After the Government of Sierra Leone failed to heed to their demand made in day 21 strike notice, The Sierra Leone Medical and Dental Association (SLMDA) has begun their strike, prominent BBC reporter Umaru Fofana explains his experience and the impact of day one of the doctors’ strike.
Recalling to their demands in the 21 day strike notice, the doctors demanded for the reinstatement of their COVID-19 allowances as salary increase, and the weekly fuel allocation of 45 Litres.
As their strike starts day one, Sierra Leone British Broadcasting Corporation (BBC) reporter Umaru Fofana paid a visit at the Connaught hospital Freetown to assess the impact of the strike. On his arrival, he noticed there were dozens of patients in the hospital hopeless of their recovery. No doctors to attend to them.
According to Umaru Fofana, he interviewed an old man in an excruciating pain with his catheter hanging. With excruciating pain and with prayers to see a doctor showed up but no available, the old man cried for the Government to intervene and end the strike.
“I had an appointment for a surgery today but I cannot reach the doctor. I am told he is not on duty because of the strike and he is not answering my calls”, the man told Umaru Fofana, as he fought back tears.
According to Umaru Fofana, reaching the PCMH not exceptional as there were pregnant women at the antenatal unit waiting to see any sign of a doctor. It was surprisingly to them that they didn’t know there has been a strike before they got to the hospital for normal medical attention.
The Sierra Leone Government looking at the negative impacts this strike could cause to the citizens, there are rumours that the Vice-president, Dr. Mohamed Juldeh Jalloh will be meeting with the leadership of the doctors and dentist today 2nd August 2022 to see if they can come into terms and agree for general good of all.
On Umaru Fofanah’s report of his experience in day one of the doctors’ indefinitely strike, on his Facebook handle he wrote:
“Today, day one of an indefinite doctors’ strike, I went to Connaught hospital in Freetown to assess the impact.
Dozens of patients sat there, hopeless. No doctors to attend to them.
An old man in excruciating pain with his catheter hanging, pleaded for the Government to intervene and end the strike.
“I had an appointment for a surgery today but I cannot reach the doctor. I am told he is not on duty because of the strike and he is not answering my calls”, he told me, as he fought back tears.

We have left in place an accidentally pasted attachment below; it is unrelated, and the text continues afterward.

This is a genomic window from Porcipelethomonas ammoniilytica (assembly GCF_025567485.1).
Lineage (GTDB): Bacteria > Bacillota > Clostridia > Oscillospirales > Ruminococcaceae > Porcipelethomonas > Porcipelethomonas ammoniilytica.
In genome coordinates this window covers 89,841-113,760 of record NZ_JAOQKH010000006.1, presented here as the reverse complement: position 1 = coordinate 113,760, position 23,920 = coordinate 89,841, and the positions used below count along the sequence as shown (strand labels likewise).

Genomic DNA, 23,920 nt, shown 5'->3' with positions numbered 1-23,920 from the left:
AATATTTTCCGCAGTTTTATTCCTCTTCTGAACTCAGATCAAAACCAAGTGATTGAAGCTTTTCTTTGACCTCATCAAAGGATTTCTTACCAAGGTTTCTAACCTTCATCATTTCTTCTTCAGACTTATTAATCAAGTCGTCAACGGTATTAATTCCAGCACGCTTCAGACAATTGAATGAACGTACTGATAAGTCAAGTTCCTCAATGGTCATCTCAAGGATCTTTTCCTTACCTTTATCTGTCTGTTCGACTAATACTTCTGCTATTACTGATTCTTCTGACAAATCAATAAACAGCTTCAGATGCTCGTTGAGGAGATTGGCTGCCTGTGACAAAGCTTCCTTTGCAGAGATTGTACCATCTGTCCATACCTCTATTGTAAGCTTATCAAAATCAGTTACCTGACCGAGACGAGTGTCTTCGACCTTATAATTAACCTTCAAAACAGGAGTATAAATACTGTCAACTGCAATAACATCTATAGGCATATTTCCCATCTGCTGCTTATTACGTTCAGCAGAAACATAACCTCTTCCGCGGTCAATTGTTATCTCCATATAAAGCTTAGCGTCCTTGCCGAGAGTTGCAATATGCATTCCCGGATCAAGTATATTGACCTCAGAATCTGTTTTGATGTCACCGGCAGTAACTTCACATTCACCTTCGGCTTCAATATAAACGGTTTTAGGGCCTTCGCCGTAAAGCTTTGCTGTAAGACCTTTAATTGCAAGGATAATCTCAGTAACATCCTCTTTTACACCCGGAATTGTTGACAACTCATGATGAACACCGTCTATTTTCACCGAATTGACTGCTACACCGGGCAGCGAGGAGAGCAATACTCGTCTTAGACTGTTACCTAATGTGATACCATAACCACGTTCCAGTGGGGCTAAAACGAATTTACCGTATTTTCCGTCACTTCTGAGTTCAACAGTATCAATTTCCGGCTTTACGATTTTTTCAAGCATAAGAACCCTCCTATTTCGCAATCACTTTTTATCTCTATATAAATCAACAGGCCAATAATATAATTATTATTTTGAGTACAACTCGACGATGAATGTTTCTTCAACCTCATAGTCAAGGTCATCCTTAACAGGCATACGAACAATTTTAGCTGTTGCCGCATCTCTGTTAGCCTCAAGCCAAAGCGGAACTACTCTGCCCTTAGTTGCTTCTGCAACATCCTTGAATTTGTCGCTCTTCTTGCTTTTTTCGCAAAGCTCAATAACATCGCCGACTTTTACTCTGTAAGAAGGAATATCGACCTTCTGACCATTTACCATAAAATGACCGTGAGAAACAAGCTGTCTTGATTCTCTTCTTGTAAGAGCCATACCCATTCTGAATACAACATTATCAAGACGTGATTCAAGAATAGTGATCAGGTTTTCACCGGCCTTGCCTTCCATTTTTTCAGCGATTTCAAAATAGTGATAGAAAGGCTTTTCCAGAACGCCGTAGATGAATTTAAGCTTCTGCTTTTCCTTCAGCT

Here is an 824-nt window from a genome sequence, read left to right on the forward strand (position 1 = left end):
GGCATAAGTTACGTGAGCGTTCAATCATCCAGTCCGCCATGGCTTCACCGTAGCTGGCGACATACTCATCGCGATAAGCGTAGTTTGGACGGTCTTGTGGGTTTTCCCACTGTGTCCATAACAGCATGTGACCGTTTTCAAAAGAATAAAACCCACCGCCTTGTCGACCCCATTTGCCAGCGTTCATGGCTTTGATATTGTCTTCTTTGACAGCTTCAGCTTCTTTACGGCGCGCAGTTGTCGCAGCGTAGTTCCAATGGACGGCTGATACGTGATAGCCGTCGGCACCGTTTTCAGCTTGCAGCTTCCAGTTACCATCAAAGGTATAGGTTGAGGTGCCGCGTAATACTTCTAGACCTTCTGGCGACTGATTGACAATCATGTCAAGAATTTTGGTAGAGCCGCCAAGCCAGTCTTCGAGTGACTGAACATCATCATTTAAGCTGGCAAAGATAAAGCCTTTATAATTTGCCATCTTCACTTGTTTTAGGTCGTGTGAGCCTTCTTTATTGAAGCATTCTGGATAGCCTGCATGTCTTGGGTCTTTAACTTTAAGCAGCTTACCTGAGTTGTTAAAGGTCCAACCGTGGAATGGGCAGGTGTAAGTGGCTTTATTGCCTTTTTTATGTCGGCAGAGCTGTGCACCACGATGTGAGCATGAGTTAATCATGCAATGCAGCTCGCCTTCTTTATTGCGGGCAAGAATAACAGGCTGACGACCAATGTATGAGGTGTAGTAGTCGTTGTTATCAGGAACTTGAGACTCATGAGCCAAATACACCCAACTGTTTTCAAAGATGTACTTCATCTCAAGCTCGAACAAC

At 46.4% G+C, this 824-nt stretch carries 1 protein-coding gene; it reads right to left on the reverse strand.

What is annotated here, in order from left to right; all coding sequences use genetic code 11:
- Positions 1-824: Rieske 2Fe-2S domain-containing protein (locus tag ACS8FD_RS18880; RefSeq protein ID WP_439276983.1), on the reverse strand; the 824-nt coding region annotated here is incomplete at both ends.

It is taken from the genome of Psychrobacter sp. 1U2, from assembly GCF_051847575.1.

His stoicism would soon cave in. He shed tears, warning: “If this is not resolved now, many people will die”. He probably had himself in mind. He then wiped his face, sobbing.
A middle-aged woman, who sat on the floor groaning from an abdominal pain, said she had been waiting for hours without a doctor and did not know what to do. She had no relative beside her and could barely stand up.
At the PCMH, dozens of pregnant women sat at the antenatal unit, expecting to see a doctor. They did not even know there was a doctors’ strike before they got to the hospital. The sister in charge of the unit, Loretta Macaulay said they had no doctors on duty “because they are all on strike…Normally we would have two or three doctors here but for now we don’t have any. Only the specialists are working and the workload is too much for them”.
A few expatriate doctors working as partners were elsewhere helping out. A woman with an obstructed labour, lost her baby. The midwives fought gallantly to save the mother. She was lucky to have survived.
I hear the country’s Vice President, Dr Juldeh Jalloh is meeting with the leadership of the doctors and dentists on Tuesday morning to try to resolve the matter.
So far the government has approved a pay rise for the doctors and their weekly 45 litres of fuel entitlement.
The sticky points are the backlog of the salary differential from May to August and the method of providing the fuel. The state says by chits. The doctors say they want cash.
Tomorrow’s meeting will be crucial for the many patients across the country who couldn’t see a doctor today due to the industrial action – among them the old man and the middle aged lady I met at Connaught today, in pain and in tears.”
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